esorcerer has a multitude of unique features to help you with MacOS user-interface and software development, localization, debugging, and maintenance.
As a standard MacOS application that has been in use and under
continuous development for over a decade, Resorcerer's major features
There are dedicated editors for these standard resource types
(or their synonyms):
Most dedicated editors will DeRez the resource or group of resources being edited
directly to the clipboard, which makes maintainence of Rez source files easier.
Dedicated editors also do first class printing (as opposed to screen dumps) of
their displayed data, or selections within it.
Resorcerer's Value Converter lets you see and edit any 64-bit value in any of two dozen
standard Mac formats, including binary, octal, hex, unsigned, fixed point (three kinds),
float, character, unicode, date, internet IP addresses, etc. Most of Resorcerer dialog
boxes will accept either decimal or hex
input wherever a decimal number is called for.
Resorcerer's Pixel Magnifier lets you see and measure portions of the screen.
Its Unicode Viewer lets you see how Unicode is organized and lets you view any code point (Unicode character) in any font.
Resorcerer's own output console is included to allow developers to send AppleEvents or any other data descriptor to it for complete disassembly and debugging. Just include a simple subroutine (source code included with Resorcerer 2.4) in the app you wish to debug and call the routine every time you need to see the contents of the descriptor. It works even when the two applications are in different OS (Classic and Mac OS X) environments.
Resorcerer treats the MacOS developer like every Mac user deserves to be treated: both their
time and the files in which they keep their work are precious.
Unlike Apple's unsupported ResEdit, Resorcerer is not a "resource map" editor. You don't have to create a type, for instance, prior to creating a resource of that type. You can open and close files that have no "resource forks" without being asked if you want to create one. Resource maps should properly be a private MacOS data structure. However, the whole purpose of resources, and the Resource Manager's manipulation of them, is to hide from "the rest of us" any details of resource maps. In fact, under OS X, resource forks may not exist, which simply means the resource data and resource maps are being kept in the data fork of a file. Where resources are kept, however, should be of no concern to the person who just wants to edit a string, dialog, menu, or custom resource, which is what 99% of the use of a resource editor is all about.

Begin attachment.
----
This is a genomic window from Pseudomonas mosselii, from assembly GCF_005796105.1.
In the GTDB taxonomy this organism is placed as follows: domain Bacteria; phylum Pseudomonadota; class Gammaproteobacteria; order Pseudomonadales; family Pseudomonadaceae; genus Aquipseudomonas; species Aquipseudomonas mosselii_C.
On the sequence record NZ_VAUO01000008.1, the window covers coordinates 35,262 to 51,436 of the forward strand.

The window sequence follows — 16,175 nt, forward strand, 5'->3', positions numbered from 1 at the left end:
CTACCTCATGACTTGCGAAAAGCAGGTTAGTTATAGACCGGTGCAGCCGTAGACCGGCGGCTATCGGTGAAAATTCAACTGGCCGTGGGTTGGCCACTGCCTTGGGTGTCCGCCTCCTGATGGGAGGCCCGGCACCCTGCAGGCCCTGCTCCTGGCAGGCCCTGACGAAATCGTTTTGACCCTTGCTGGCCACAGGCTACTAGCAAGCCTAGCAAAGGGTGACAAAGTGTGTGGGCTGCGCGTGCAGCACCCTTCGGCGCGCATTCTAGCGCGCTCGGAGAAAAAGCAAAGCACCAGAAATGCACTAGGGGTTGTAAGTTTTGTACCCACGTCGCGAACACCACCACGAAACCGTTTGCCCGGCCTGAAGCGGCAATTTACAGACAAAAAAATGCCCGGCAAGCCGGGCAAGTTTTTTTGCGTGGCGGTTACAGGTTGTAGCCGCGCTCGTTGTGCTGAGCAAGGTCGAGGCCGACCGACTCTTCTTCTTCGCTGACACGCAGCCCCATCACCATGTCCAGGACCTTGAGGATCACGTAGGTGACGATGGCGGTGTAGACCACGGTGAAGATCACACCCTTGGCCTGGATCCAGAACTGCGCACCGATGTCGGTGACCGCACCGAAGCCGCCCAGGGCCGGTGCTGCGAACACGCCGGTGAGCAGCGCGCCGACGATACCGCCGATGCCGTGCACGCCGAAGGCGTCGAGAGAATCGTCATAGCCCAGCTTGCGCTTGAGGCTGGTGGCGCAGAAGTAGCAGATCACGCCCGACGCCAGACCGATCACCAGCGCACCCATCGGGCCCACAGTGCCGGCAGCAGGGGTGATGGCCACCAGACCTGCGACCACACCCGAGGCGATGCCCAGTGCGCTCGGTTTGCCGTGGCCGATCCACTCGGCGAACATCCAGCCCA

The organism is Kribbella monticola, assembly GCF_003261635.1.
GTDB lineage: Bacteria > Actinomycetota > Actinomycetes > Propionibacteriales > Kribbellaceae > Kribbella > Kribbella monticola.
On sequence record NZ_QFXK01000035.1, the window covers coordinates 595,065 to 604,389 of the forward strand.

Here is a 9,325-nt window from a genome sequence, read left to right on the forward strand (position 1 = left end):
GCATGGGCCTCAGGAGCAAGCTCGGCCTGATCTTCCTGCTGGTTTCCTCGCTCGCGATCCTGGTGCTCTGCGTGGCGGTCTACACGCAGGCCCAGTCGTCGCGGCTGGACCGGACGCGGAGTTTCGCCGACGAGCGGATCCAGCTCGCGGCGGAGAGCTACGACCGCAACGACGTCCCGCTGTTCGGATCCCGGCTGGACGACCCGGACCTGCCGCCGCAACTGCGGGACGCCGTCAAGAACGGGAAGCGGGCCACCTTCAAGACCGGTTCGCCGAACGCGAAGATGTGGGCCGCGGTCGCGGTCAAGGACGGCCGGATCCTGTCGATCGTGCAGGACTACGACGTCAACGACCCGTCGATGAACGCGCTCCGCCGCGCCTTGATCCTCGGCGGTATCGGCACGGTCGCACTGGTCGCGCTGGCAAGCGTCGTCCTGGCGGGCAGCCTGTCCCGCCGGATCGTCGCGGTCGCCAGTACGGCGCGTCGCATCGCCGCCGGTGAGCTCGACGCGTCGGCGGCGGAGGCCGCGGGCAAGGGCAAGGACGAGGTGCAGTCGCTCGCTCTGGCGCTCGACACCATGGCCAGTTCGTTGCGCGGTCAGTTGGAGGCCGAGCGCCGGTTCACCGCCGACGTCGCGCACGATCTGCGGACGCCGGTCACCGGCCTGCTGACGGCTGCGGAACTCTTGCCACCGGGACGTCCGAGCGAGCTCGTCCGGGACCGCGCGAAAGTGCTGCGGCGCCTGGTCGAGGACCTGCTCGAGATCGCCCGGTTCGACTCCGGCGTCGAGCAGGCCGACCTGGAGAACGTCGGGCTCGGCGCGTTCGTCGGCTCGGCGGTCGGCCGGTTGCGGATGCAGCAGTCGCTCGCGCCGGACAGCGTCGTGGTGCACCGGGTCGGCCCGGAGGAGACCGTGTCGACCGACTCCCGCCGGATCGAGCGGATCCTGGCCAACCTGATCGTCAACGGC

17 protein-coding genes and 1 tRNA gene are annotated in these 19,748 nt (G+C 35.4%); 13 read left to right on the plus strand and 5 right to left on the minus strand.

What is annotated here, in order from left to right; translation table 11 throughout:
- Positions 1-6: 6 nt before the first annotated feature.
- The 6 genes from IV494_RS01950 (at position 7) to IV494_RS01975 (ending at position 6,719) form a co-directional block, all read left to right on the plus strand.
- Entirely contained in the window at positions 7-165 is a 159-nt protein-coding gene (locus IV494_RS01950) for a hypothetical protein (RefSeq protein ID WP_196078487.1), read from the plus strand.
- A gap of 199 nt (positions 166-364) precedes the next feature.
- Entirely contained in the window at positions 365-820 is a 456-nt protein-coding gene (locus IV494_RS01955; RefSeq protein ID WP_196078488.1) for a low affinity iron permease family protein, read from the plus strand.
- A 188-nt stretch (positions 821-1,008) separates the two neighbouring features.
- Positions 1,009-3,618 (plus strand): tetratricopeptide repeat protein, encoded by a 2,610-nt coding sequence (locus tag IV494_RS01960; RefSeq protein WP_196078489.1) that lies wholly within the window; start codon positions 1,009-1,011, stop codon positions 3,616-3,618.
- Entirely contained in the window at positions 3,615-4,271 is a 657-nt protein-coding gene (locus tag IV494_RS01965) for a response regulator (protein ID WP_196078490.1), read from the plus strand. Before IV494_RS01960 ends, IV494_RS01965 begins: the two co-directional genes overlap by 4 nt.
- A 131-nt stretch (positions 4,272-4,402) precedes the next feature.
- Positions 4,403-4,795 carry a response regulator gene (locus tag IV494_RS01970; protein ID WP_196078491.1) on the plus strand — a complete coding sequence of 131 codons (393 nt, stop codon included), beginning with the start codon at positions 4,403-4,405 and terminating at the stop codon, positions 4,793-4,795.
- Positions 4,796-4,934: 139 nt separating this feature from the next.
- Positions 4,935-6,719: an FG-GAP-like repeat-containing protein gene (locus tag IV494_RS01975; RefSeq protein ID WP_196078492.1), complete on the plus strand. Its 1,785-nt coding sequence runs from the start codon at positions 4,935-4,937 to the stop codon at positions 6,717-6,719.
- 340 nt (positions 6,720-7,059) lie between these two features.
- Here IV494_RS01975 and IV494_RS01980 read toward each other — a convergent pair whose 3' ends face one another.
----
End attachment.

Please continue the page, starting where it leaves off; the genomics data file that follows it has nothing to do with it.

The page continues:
Resorcerer minimally, but compatably, relies on the MacOS Resource Manager to read
resource data in once, regardless of the source, and to write changed resources back out. On
Mac OS X, you have a choice (if the destination volume permits it) of saving data back out to
an old-style double-forked file, or a new-style data-fork-only resource file.
Should Apple change the format of resource maps in the future,
Resorcerer will therefore continue to work. Our resource editor is more intuitive
and easier to use because of its ignorance of resource maps, and safer as well
(for instance, Resorcerer has historically made no patches to any system traps, and basically knows
nothing about resource maps). In fact, internally, Resorcerer doesn't even edit
resources, so your work in progress is hidden from the toolbox and system until you save it.
In addition, Resorcerer will not let you save any changes to any already open file, such
as the Finder or System file, or to itself. You can open and browse your System
file and any of its resources, however, and editing a copy of an open file is perfectly
fine. Pre-Mac OS X active System Enabler files are also off-limits.
Finally (just to drive the point home), Resorcerer silently backs up your file during
the save process, just in case the Resource Manager leaves
the file in an inconsistent state should there be a crash during the file save.
Resorcerer is currently the resource editor of choice at nearly all the well-known Mac software
companies, including Apple. A significant number of our customers are from abroad
(more than 25 countries so far). This is due
to Resorcerer's superlative ease of use, robustness, special features for localizers,
its text searching, file comparison, and ability to edit and view strings, text, resource
names, even hex, in any type-style. Most of Apple's own localizers now use Resorcerer, and
AppleGlot (Apple's localization tool) has standardized on Resorcerer template language.
Resorcerer 1.2.5 was the first localized MacOS resource editor in the Japanese market.
Unlike Apple's ResEdit, Resorcerer is not free. Precisely because of this,
we will respond to bugs, feature requests, etc. more attentively than Apple
(where ResEdit has not been supported for over half a decade and in fact, as a 68K
application, cannot run under Mac OS X), and we can afford to value our customer's
needs more highly, with more personal support. You know exactly whom to go to when
a problem arises, rather than depending on snippets of anonymous code/advice/patches
culled from bulletin boards/user groups/etc.. And we know exactly who to go to in
case of bug fixes or updates. If a bug in Resorcerer is keeping you from getting
your work done, we will work with you directly to get the problem fixed as best we can.
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